It's not widely known, but immediately to the west of Big Bend National Park is one of Texas' largest state parks. The fifty-mile highway through the park runs, for the most part, right alongside the Rio Grande. We decided to do the drive and also take in a short hike into the slot called Closed Canyon.
The Texas sun wasn't going to be a factor today, since the incredibly high canyon walls kept us in plenty of shade. Of course, that made photography more of a challenge.
For most of the walk, the canyon floor was flat and easy; but there were a couple of places that became a bit of a footing challenge. At least for the old lady. Eventually I felt I could go no further. Some people returning from the bitter end of the canyon said I wasn't missing much; while the canyon ends in a pour-off into the Rio Grande, it wasn't possible to see the river from the endpoint of the hike.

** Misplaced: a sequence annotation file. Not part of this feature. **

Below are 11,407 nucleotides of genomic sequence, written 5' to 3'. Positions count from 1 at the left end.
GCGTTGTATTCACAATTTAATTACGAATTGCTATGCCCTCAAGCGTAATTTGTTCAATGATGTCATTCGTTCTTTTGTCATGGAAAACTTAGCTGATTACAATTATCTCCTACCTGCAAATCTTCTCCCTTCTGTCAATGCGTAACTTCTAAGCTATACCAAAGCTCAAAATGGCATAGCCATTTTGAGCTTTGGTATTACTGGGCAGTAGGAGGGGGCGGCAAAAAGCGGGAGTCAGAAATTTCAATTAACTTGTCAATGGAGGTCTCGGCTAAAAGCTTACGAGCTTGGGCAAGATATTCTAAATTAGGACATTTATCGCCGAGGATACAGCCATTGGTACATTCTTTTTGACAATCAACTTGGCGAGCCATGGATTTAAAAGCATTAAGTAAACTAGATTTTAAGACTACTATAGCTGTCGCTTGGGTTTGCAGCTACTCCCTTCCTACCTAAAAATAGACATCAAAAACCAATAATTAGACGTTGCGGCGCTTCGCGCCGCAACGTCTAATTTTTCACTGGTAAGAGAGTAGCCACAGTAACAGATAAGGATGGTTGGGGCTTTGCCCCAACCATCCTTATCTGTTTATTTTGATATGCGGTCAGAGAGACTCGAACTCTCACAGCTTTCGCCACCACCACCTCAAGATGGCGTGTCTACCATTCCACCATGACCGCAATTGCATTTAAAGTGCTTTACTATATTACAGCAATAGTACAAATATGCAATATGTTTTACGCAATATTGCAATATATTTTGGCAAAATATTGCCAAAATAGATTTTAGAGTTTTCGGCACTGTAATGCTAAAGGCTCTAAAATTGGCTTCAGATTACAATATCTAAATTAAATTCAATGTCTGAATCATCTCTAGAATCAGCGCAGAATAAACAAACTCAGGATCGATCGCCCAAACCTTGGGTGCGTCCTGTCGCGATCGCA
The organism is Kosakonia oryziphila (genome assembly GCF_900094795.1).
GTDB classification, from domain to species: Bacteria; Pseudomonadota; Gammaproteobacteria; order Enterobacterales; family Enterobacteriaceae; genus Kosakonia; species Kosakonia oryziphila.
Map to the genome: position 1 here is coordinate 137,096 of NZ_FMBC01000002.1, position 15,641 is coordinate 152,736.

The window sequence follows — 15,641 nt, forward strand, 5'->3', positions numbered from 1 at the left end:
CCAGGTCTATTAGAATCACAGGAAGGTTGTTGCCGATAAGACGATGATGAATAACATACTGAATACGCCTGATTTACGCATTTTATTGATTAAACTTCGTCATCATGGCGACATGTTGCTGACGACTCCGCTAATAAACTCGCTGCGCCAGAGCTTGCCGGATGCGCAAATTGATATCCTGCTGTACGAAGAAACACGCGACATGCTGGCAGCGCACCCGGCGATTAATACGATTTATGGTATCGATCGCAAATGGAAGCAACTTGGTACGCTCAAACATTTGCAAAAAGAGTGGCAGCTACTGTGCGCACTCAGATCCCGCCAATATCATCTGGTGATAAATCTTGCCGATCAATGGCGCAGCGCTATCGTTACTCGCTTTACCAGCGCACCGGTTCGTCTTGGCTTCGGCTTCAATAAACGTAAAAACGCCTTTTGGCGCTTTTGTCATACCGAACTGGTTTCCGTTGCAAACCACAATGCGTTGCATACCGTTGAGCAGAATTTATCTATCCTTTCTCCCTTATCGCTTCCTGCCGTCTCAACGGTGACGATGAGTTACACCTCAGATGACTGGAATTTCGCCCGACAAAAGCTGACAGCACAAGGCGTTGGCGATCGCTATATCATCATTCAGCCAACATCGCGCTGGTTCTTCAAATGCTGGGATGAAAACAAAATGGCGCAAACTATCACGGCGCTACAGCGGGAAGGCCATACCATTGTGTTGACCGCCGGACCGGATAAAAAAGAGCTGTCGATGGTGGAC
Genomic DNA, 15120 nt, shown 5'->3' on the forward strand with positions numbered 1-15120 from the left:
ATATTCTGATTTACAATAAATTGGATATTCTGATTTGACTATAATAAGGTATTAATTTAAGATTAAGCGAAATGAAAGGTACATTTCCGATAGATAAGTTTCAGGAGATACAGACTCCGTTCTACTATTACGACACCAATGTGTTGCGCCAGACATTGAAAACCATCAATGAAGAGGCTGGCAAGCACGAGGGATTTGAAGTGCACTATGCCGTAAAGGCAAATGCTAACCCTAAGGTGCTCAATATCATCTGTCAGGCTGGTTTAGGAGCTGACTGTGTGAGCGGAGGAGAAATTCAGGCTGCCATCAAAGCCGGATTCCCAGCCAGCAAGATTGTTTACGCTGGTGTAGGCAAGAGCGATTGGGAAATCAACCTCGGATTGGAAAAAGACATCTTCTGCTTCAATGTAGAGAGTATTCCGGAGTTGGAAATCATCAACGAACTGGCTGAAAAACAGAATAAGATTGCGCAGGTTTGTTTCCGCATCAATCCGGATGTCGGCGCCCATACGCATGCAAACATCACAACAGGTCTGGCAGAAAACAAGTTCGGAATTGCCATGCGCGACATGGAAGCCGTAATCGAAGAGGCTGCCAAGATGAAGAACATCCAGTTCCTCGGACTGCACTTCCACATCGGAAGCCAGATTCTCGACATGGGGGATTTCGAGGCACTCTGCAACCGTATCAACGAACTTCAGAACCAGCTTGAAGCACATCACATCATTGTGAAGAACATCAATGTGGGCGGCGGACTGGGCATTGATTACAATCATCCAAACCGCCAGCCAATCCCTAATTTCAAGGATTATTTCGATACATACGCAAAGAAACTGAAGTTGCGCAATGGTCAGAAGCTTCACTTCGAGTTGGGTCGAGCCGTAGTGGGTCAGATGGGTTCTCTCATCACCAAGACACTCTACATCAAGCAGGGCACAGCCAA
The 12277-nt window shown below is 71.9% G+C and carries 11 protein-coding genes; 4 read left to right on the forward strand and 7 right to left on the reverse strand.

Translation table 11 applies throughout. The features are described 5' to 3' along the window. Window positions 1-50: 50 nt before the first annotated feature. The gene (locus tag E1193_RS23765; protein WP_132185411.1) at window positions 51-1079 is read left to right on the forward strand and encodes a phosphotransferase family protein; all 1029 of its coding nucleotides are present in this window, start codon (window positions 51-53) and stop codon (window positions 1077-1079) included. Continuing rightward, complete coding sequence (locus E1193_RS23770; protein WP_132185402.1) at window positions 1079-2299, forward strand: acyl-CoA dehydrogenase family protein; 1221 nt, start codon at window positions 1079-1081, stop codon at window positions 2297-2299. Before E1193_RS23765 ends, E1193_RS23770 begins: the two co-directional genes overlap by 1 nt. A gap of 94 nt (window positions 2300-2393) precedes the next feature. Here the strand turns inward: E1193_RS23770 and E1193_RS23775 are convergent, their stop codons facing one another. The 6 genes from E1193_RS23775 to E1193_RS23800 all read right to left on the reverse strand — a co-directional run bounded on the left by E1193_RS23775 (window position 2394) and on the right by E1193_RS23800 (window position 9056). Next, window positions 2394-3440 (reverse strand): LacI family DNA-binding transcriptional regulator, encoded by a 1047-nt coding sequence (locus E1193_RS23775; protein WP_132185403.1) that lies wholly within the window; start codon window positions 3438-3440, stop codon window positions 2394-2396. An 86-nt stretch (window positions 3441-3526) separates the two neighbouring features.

It's always amazing to see how plant life finds a way even in the most inhospitable environment. Inside the canyon, the greenery was thriving in stone. I especially liked the prickly pears topping the cliffs and clinging to the sheer walls.
On the drive back to camp, I stopped to admire (and photograph) the many wildflowers the desert was already offering in February. They would be gone so soon!
Across the road from the flowers were some picnic tables under, um, interesting canopies. They seemed particularly ironic since down on the river, we spotted a group of canoe-paddlers being twirled about in a vicious headwind.